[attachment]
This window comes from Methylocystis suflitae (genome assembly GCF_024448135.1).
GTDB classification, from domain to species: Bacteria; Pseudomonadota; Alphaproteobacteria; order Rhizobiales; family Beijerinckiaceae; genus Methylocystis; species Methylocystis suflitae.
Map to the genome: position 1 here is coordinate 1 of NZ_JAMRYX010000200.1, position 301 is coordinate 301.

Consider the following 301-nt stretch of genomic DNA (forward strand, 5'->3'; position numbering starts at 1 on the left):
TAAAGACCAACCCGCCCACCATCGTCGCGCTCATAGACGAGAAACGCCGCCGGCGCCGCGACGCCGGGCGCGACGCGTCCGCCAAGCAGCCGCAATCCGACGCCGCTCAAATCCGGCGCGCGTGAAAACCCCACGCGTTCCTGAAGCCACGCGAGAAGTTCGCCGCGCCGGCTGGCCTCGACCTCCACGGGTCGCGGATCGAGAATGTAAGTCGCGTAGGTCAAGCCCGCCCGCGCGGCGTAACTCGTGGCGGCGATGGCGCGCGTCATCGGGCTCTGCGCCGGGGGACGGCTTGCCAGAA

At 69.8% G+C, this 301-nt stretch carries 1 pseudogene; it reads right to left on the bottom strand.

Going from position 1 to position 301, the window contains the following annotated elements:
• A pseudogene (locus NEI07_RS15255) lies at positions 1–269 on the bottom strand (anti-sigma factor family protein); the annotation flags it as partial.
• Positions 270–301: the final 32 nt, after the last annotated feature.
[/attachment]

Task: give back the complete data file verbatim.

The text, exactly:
This window comes from Methylocystis suflitae (genome assembly GCF_024448135.1).
GTDB classification, from domain to species: Bacteria; Pseudomonadota; Alphaproteobacteria; order Rhizobiales; family Beijerinckiaceae; genus Methylocystis; species Methylocystis suflitae.
Map to the genome: position 1 here is coordinate 1 of NZ_JAMRYX010000200.1, position 301 is coordinate 301.

Consider the following 301-nt stretch of genomic DNA (forward strand, 5'->3'; position numbering starts at 1 on the left):
TAAAGACCAACCCGCCCACCATCGTCGCGCTCATAGACGAGAAACGCCGCCGGCGCCGCGACGCCGGGCGCGACGCGTCCGCCAAGCAGCCGCAATCCGACGCCGCTCAAATCCGGCGCGCGTGAAAACCCCACGCGTTCCTGAAGCCACGCGAGAAGTTCGCCGCGCCGGCTGGCCTCGACCTCCACGGGTCGCGGATCGAGAATGTAAGTCGCGTAGGTCAAGCCCGCCCGCGCGGCGTAACTCGTGGCGGCGATGGCGCGCGTCATCGGGCTCTGCGCCGGGGGACGGCTTGCCAGAA

At 69.8% G+C, this 301-nt stretch carries 1 pseudogene; it reads right to left on the bottom strand.

Going from position 1 to position 301, the window contains the following annotated elements:
• A pseudogene (locus NEI07_RS15255) lies at positions 1–269 on the bottom strand (anti-sigma factor family protein); the annotation flags it as partial.
• Positions 270–301: the final 32 nt, after the last annotated feature.